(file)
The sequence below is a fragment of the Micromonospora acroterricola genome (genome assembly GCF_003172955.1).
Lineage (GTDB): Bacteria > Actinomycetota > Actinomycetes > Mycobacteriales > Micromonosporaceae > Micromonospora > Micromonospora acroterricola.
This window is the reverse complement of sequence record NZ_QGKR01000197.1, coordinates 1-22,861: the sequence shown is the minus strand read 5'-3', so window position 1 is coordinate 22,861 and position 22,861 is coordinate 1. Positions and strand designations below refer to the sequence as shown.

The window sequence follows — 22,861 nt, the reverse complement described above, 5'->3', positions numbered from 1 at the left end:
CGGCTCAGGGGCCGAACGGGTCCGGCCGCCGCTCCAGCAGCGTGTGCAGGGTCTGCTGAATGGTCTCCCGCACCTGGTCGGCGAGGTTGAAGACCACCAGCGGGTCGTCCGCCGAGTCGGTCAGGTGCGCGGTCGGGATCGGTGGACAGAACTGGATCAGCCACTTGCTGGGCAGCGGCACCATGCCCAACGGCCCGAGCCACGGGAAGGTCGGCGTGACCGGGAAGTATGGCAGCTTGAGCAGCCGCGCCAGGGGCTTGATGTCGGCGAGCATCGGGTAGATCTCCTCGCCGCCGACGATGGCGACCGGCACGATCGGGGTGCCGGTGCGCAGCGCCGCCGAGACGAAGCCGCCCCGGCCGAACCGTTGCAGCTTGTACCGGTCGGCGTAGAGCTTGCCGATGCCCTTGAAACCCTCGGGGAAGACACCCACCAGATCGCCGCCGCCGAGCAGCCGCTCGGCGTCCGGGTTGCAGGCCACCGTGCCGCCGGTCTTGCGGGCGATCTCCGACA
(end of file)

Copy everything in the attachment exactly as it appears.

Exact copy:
The sequence below is a fragment of the Micromonospora acroterricola genome (genome assembly GCF_003172955.1).
Lineage (GTDB): Bacteria > Actinomycetota > Actinomycetes > Mycobacteriales > Micromonosporaceae > Micromonospora > Micromonospora acroterricola.
This window is the reverse complement of sequence record NZ_QGKR01000197.1, coordinates 1-22,861: the sequence shown is the minus strand read 5'-3', so window position 1 is coordinate 22,861 and position 22,861 is coordinate 1. Positions and strand designations below refer to the sequence as shown.

The window sequence follows — 22,861 nt, the reverse complement described above, 5'->3', positions numbered from 1 at the left end:
CGGCTCAGGGGCCGAACGGGTCCGGCCGCCGCTCCAGCAGCGTGTGCAGGGTCTGCTGAATGGTCTCCCGCACCTGGTCGGCGAGGTTGAAGACCACCAGCGGGTCGTCCGCCGAGTCGGTCAGGTGCGCGGTCGGGATCGGTGGACAGAACTGGATCAGCCACTTGCTGGGCAGCGGCACCATGCCCAACGGCCCGAGCCACGGGAAGGTCGGCGTGACCGGGAAGTATGGCAGCTTGAGCAGCCGCGCCAGGGGCTTGATGTCGGCGAGCATCGGGTAGATCTCCTCGCCGCCGACGATGGCGACCGGCACGATCGGGGTGCCGGTGCGCAGCGCCGCCGAGACGAAGCCGCCCCGGCCGAACCGTTGCAGCTTGTACCGGTCGGCGTAGAGCTTGCCGATGCCCTTGAAACCCTCGGGGAAGACACCCACCAGATCGCCGCCGCCGAGCAGCCGCTCGGCGTCCGGGTTGCAGGCCACCGTGCCGCCGGTCTTGCGGGCGATCTCCGACA